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Quinoa, once familiar only to hard-core vegans, has become so popular that the United Nations made 2013 The Year of Quinoa.

Pronounced keen-wa, quinoa has an ancient origin, in the Andes Mountains of South America, where it was one of the three staple foods of the Inca civilization, along with corn and potatoes. The Incas called it “the mother grain,” and today the quinoa seed is considered a super-food, valued for its high protein content, fiber, essential amino acids and overall great nutritional value.

You can eat it as a side dish or a main dish for lunch or dinner, have it for breakfast in place of oatmeal, bake cookies with it, or even use it in drinks. It’s light, tasty, and easy to digest and tastes great!

For all these reasons, sales of quinoa have exploded, and this increased demand means that the basic price of this seed has tripled since 2006, while the more unusual black, red and “royal” types come at an even greater cost.

But there’s a dark side to this popularity.

From The Guardian:

There is an unpalatable truth to face for those of us with a bag of quinoa in the larder. The appetite of countries such as ours for this grain has pushed up prices to such an extent that poorer people in Peru and Bolivia, for whom it was once a nourishing staple food, can no longer afford to eat it. Imported junk food is cheaper. In Lima, quinoa now costs more than chicken. Outside the cities, and fuelled by overseas demand, the pressure is on to turn land that once produced a portfolio of diverse crops into quinoa monoculture.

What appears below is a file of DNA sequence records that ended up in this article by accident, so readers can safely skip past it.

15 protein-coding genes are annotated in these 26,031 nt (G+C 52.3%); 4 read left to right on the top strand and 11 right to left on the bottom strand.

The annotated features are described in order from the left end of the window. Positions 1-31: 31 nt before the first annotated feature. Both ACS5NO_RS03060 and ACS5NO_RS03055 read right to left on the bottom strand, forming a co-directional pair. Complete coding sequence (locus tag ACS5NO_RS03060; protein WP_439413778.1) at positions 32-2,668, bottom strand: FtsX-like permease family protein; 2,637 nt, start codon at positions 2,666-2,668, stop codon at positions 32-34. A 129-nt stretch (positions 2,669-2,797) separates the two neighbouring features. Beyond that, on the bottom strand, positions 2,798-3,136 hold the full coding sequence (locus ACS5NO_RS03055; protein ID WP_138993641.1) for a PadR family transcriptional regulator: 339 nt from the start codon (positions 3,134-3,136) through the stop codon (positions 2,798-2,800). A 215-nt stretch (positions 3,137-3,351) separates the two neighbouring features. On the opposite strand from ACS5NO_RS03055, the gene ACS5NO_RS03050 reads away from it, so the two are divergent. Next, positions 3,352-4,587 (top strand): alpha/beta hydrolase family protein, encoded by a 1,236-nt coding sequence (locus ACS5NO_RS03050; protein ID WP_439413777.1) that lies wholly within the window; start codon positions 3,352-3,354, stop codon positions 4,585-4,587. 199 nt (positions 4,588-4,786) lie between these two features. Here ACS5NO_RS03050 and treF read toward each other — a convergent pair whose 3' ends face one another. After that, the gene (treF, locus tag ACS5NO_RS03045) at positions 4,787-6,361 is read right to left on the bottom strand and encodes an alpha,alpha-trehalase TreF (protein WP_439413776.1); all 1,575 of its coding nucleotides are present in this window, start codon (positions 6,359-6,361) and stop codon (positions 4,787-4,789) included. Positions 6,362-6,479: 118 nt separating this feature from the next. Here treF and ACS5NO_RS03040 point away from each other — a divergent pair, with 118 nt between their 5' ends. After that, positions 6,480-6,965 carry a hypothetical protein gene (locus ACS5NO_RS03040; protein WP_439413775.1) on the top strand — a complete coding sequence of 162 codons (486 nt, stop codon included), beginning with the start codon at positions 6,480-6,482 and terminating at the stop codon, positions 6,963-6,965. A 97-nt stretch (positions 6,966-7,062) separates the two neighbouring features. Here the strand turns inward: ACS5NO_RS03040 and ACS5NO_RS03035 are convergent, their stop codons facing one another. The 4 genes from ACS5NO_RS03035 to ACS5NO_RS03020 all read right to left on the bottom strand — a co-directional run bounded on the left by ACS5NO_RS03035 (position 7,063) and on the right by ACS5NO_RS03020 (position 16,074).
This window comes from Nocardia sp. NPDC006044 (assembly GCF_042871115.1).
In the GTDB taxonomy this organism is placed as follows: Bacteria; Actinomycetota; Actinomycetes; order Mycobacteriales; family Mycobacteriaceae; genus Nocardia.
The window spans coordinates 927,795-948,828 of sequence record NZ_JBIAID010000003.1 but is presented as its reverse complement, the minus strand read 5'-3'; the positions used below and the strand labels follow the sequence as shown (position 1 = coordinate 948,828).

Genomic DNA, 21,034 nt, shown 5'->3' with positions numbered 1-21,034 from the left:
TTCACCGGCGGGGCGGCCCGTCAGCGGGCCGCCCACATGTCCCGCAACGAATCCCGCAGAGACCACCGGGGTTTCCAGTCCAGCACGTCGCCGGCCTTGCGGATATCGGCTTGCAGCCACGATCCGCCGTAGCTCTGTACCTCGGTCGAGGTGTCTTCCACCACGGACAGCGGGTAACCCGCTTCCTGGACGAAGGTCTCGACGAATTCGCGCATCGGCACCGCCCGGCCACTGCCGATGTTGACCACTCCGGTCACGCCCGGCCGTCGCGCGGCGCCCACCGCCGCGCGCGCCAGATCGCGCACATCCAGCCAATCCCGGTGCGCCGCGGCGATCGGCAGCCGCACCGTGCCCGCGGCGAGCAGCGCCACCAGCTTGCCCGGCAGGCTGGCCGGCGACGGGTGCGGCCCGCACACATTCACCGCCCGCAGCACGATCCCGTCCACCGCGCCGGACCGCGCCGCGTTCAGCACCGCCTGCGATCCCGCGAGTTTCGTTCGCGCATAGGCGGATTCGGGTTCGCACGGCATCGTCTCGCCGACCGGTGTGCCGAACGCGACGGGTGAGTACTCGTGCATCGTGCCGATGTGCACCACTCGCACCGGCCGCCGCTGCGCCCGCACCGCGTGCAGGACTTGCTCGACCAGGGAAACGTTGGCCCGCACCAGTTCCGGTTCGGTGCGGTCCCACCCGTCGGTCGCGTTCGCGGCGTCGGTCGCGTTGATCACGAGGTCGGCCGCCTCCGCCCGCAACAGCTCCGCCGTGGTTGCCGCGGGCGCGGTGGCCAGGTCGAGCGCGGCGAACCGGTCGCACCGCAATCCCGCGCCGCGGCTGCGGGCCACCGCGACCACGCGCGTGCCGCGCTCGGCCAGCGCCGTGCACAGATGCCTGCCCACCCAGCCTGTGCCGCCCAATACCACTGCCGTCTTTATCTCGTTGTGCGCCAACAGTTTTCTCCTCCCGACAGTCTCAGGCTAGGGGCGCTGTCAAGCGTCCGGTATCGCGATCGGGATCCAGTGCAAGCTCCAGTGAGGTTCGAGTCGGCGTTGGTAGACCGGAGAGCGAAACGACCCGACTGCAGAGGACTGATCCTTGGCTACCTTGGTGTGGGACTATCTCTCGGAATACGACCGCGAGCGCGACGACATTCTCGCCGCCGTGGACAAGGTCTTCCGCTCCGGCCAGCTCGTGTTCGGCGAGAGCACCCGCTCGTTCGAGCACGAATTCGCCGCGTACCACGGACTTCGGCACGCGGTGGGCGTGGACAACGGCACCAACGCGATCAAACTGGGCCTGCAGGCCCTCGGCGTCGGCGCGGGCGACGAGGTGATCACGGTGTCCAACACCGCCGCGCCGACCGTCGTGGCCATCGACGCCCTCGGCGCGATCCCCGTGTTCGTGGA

The idea that it’s cheaper to buy imported junk food in Bolivia and Peru than to purchase a pound of healthy quinoa is a frightening one. In the U.S., there are numerous studies showing how eating junk food contributes to our soaring obesity rates. And as American junk food spreads to other countries, with McDonalds, Burger King and Pizza Hut, among others, opening up franchises in Vietnam, China and Japan, so the obesity rates start growing there too. In El Salvador, there’s been a dramatic increase in rotten teeth, the result of an influx of American soft drinks.

That’s one disastrous aspect of this situation.

Another is the notion that with all our well-intentioned nutritious eating habits, by consuming so much quinoa, we are driving up poverty rates in Bolivia and Peru.

The Guardian article goes on to compare quinoa to other imported produce such as asparagus and soy, and reports that in both cases, increased exportation of these foods has led to environmental destruction and poverty in parts of South America.

Should we all cut back on our consumption of quinoa to stabilize the market and make sure it’s available to everyone at a fair price? Will that solve the problem?

Obviously, it’s not as simple as that. If we all stop buying quinoa, then farmers in Bolivia and Peru will lose their jobs, and they won’t have money to buy any quinoa. A better solution is to begin growing quinoa in other parts of the world.

Every crop originally came from a specific place, so quinoa production will spread, given demand, as has the production of corn and potatoes, the two other staples of the Inca diet.